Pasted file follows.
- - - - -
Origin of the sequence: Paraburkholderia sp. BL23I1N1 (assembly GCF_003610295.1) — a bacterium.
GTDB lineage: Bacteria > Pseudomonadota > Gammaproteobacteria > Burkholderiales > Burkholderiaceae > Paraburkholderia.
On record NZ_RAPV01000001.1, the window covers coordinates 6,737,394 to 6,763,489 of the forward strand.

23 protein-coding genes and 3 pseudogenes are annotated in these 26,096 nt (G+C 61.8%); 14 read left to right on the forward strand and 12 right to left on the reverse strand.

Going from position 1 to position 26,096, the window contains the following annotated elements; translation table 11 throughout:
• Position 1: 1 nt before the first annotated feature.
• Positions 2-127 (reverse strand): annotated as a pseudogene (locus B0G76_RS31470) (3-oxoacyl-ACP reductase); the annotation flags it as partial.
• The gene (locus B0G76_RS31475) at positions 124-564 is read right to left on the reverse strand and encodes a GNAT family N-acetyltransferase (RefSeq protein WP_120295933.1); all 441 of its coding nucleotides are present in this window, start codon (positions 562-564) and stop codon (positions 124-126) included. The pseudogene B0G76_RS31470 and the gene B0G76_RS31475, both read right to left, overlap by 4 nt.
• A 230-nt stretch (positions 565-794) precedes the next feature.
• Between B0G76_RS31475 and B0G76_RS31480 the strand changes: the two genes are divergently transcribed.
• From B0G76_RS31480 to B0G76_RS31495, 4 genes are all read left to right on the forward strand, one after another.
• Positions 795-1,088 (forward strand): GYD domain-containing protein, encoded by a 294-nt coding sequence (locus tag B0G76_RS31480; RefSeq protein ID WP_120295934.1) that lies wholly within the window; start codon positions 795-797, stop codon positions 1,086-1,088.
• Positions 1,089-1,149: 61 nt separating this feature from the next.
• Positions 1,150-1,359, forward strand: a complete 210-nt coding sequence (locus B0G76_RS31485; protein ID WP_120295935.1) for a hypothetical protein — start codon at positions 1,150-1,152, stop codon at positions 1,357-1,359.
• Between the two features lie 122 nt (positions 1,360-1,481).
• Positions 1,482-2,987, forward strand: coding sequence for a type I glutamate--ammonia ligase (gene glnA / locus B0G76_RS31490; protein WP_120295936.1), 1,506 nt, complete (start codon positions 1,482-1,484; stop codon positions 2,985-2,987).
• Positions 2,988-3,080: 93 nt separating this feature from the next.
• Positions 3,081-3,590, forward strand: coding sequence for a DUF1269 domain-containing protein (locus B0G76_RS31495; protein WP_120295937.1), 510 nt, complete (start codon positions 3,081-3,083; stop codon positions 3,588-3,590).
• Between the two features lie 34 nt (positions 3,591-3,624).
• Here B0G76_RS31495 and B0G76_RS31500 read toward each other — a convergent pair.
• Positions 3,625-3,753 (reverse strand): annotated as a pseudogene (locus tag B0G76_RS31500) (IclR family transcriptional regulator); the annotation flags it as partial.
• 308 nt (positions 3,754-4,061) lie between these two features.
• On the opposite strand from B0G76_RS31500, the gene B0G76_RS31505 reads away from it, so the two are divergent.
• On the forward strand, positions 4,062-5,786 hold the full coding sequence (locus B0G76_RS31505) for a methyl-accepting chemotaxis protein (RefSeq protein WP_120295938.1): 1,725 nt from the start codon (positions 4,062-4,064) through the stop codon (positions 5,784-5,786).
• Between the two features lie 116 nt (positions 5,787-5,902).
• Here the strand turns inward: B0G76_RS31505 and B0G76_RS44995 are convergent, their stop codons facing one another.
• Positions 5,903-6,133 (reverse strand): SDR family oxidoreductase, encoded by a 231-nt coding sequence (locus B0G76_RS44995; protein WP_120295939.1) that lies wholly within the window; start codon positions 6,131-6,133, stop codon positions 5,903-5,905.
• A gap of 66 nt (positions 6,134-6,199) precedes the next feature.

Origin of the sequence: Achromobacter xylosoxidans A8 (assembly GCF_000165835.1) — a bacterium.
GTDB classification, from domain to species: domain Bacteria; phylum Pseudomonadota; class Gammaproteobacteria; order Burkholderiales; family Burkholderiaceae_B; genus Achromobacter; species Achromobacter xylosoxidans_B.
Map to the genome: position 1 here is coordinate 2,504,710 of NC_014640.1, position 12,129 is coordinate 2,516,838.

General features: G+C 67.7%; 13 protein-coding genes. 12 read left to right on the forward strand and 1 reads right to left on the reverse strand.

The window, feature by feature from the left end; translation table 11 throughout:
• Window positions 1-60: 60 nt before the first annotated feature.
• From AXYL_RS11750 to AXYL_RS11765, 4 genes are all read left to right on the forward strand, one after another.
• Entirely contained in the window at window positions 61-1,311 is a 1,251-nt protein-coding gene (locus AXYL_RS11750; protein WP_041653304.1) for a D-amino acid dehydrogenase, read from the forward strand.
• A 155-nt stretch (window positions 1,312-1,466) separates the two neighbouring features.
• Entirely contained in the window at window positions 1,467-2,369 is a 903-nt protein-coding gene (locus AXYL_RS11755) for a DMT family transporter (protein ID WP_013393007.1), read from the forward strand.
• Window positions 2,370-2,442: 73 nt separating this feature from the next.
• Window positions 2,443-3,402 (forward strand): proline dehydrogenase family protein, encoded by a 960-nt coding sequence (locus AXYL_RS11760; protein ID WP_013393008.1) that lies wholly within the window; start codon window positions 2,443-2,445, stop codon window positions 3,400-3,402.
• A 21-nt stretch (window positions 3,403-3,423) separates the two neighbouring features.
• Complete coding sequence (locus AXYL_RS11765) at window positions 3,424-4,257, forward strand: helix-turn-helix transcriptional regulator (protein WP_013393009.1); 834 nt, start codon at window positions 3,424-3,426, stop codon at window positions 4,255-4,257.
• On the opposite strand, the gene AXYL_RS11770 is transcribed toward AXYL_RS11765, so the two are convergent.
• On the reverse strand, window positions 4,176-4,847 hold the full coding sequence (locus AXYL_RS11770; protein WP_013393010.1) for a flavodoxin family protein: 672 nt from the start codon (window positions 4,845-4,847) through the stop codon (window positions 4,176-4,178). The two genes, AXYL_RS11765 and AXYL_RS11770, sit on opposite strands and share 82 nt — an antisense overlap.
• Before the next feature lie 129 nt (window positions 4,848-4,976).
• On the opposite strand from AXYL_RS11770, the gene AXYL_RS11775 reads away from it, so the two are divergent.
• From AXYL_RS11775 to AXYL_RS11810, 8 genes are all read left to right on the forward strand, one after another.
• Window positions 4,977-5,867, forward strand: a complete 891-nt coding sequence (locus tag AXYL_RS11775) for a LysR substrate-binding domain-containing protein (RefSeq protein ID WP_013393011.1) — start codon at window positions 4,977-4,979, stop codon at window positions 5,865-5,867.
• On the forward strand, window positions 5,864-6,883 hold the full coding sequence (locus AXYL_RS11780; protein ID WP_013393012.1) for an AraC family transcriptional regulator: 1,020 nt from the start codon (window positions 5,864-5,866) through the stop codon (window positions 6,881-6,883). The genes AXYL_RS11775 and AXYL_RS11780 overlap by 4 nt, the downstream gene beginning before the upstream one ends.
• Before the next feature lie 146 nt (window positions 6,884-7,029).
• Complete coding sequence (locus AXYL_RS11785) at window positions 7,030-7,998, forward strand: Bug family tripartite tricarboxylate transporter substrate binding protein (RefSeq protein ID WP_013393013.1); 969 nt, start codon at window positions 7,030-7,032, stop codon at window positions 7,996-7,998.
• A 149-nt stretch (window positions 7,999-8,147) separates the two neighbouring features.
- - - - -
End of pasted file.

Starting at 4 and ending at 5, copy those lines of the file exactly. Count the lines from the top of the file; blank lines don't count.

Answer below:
23 protein-coding genes and 3 pseudogenes are annotated in these 26,096 nt (G+C 61.8%); 14 read left to right on the forward strand and 12 right to left on the reverse strand.

Going from position 1 to position 26,096, the window contains the following annotated elements; translation table 11 throughout: